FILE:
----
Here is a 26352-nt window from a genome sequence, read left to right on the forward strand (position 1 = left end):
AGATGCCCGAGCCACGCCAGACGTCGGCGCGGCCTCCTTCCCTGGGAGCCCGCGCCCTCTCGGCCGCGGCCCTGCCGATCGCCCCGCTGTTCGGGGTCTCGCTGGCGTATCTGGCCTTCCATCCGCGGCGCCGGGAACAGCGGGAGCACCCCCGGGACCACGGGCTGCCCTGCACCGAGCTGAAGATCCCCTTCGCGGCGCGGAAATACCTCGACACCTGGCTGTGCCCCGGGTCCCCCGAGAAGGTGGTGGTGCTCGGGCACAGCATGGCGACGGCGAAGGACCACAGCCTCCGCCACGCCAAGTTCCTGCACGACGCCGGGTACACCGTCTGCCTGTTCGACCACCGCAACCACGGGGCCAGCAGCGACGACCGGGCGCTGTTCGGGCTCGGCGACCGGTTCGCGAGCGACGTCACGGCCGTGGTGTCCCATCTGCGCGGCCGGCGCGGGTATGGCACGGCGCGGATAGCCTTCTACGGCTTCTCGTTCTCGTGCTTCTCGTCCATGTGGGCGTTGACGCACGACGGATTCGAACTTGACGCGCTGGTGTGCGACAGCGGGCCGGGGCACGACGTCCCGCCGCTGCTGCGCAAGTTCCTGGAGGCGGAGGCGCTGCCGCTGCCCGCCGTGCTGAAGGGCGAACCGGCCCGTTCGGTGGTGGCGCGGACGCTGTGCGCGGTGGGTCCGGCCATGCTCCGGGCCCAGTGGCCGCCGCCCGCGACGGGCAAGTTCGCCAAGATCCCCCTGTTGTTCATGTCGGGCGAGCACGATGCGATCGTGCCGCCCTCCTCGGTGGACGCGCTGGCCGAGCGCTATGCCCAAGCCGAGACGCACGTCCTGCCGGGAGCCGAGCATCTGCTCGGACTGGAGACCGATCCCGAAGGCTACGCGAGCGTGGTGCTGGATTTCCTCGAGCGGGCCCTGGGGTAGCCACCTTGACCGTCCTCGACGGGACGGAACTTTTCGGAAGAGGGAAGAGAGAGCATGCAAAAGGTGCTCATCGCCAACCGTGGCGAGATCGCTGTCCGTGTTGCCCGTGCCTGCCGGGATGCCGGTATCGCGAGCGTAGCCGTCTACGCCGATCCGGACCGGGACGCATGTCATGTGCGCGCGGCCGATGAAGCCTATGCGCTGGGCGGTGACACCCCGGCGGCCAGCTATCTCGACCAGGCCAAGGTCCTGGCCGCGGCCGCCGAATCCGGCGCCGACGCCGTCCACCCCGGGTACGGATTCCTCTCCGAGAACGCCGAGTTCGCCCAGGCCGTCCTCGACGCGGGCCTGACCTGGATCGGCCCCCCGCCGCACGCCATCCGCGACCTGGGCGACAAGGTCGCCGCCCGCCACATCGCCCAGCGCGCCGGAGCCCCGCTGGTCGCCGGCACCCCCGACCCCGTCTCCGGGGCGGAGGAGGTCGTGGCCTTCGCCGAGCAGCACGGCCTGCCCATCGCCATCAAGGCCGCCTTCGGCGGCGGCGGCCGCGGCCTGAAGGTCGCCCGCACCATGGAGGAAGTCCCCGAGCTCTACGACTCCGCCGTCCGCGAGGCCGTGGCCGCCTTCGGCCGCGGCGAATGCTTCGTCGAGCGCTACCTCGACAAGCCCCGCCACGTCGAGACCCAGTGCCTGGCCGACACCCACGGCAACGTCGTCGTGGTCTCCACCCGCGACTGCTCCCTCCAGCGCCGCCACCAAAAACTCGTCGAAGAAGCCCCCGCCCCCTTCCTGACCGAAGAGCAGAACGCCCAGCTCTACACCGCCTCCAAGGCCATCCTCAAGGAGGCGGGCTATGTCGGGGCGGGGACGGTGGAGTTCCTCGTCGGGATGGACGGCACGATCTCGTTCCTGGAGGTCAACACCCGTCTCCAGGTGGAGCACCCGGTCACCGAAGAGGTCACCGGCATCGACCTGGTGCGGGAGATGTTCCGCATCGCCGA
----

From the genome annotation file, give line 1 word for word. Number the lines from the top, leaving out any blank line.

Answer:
Here is a 26352-nt window from a genome sequence, read left to right on the forward strand (position 1 = left end):